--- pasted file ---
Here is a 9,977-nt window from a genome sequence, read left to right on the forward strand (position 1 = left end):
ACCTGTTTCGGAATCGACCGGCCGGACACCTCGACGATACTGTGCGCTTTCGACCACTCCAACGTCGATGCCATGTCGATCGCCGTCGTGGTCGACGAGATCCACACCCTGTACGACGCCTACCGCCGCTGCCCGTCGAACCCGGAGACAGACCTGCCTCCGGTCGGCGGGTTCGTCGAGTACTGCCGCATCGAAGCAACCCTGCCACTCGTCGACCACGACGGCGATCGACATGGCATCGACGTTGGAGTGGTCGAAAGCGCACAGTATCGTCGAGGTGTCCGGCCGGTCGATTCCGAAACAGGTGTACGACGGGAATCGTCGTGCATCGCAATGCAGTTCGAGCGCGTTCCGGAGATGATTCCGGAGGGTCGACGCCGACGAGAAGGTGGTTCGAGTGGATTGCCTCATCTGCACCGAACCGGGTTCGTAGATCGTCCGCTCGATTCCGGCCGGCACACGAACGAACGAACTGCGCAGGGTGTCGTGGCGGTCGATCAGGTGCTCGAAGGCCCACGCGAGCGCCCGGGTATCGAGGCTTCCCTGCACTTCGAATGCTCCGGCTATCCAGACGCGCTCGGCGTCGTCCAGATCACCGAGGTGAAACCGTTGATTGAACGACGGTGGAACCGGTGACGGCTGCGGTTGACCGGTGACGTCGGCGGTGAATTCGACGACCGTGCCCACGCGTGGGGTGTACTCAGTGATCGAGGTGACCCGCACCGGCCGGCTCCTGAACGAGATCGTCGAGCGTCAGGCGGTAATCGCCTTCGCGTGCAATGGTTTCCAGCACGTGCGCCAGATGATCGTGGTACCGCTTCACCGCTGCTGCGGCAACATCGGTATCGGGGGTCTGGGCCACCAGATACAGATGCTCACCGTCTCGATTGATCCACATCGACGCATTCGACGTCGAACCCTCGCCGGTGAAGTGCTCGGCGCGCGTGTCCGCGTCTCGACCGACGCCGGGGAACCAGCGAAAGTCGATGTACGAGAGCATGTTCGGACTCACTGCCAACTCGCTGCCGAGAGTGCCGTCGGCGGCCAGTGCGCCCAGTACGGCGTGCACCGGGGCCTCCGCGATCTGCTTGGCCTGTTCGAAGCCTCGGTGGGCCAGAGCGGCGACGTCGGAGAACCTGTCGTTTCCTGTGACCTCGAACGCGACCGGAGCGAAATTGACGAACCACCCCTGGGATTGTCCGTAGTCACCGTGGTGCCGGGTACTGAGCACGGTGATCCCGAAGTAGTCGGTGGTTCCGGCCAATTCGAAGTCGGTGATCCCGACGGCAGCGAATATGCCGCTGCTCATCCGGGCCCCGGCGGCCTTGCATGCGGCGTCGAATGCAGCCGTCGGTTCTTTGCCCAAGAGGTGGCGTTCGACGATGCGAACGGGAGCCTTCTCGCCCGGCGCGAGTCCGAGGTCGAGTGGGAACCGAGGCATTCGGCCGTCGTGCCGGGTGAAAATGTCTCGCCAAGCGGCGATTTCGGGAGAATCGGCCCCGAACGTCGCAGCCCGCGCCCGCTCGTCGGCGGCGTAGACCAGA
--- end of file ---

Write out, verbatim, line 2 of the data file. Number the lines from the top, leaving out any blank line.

ACCTGTTTCGGAATCGACCGGCCGGACACCTCGACGATACTGTGCGCTTTCGACCACTCCAACGTCGATGCCATGTCGATCGCCGTCGTGGTCGACGAGATCCACACCCTGTACGACGCCTACCGCCGCTGCCCGTCGAACCCGGAGACAGACCTGCCTCCGGTCGGCGGGTTCGTCGAGTACTGCCGCATCGAAGCAACCCTGCCACTCGTCGACCACGACGGCGATCGACATGGCATCGACGTTGGAGTGGTCGAAAGCGCACAGTATCGTCGAGGTGTCCGGCCGGTCGATTCCGAAACAGGTGTACGACGGGAATCGTCGTGCATCGCAATGCAGTTCGAGCGCGTTCCGGAGATGATTCCGGAGGGTCGACGCCGACGAGAAGGTGGTTCGAGTGGATTGCCTCATCTGCACCGAACCGGGTTCGTAGATCGTCCGCTCGATTCCGGCCGGCACACGAACGAACGAACTGCGCAGGGTGTCGTGGCGGTCGATCAGGTGCTCGAAGGCCCACGCGAGCGCCCGGGTATCGAGGCTTCCCTGCACTTCGAATGCTCCGGCTATCCAGACGCGCTCGGCGTCGTCCAGATCACCGAGGTGAAACCGTTGATTGAACGACGGTGGAACCGGTGACGGCTGCGGTTGACCGGTGACGTCGGCGGTGAATTCGACGACCGTGCCCACGCGTGGGGTGTACTCAGTGATCGAGGTGACCCGCACCGGCCGGCTCCTGAACGAGATCGTCGAGCGTCAGGCGGTAATCGCCTTCGCGTGCAATGGTTTCCAGCACGTGCGCCAGATGATCGTGGTACCGCTTCACCGCTGCTGCGGCAACATCGGTATCGGGGGTCTGGGCCACCAGATACAGATGCTCACCGTCTCGATTGATCCACATCGACGCATTCGACGTCGAACCCTCGCCGGTGAAGTGCTCGGCGCGCGTGTCCGCGTCTCGACCGACGCCGGGGAACCAGCGAAAGTCGATGTACGAGAGCATGTTCGGACTCACTGCCAACTCGCTGCCGAGAGTGCCGTCGGCGGCCAGTGCGCCCAGTACGGCGTGCACCGGGGCCTCCGCGATCTGCTTGGCCTGTTCGAAGCCTCGGTGGGCCAGAGCGGCGACGTCGGAGAACCTGTCGTTTCCTGTGACCTCGAACGCGACCGGAGCGAAATTGACGAACCACCCCTGGGATTGTCCGTAGTCACCGTGGTGCCGGGTACTGAGCACGGTGATCCCGAAGTAGTCGGTGGTTCCGGCCAATTCGAAGTCGGTGATCCCGACGGCAGCGAATATGCCGCTGCTCATCCGGGCCCCGGCGGCCTTGCATGCGGCGTCGAATGCAGCCGTCGGTTCTTTGCCCAAGAGGTGGCGTTCGACGATGCGAACGGGAGCCTTCTCGCCCGGCGCGAGTCCGAGGTCGAGTGGGAACCGAGGCATTCGGCCGTCGTGCCGGGTGAAAATGTCTCGCCAAGCGGCGATTTCGGGAGAATCGGCCCCGAACGTCGCAGCCCGCGCCCGCTCGTCGGCGGCGTAGACCAGA